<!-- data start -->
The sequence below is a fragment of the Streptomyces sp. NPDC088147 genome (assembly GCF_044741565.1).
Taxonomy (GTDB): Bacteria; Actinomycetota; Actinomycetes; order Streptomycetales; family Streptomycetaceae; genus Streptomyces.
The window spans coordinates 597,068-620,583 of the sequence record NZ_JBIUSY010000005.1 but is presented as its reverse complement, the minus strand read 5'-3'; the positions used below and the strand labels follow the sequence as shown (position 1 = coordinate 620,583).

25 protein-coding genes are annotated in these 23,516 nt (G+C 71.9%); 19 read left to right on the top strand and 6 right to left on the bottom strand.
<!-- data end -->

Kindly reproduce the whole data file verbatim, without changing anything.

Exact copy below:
The sequence below is a fragment of the Streptomyces sp. NPDC088147 genome (assembly GCF_044741565.1).
Taxonomy (GTDB): Bacteria; Actinomycetota; Actinomycetes; order Streptomycetales; family Streptomycetaceae; genus Streptomyces.
The window spans coordinates 597,068-620,583 of the sequence record NZ_JBIUSY010000005.1 but is presented as its reverse complement, the minus strand read 5'-3'; the positions used below and the strand labels follow the sequence as shown (position 1 = coordinate 620,583).

25 protein-coding genes are annotated in these 23,516 nt (G+C 71.9%); 19 read left to right on the top strand and 6 right to left on the bottom strand.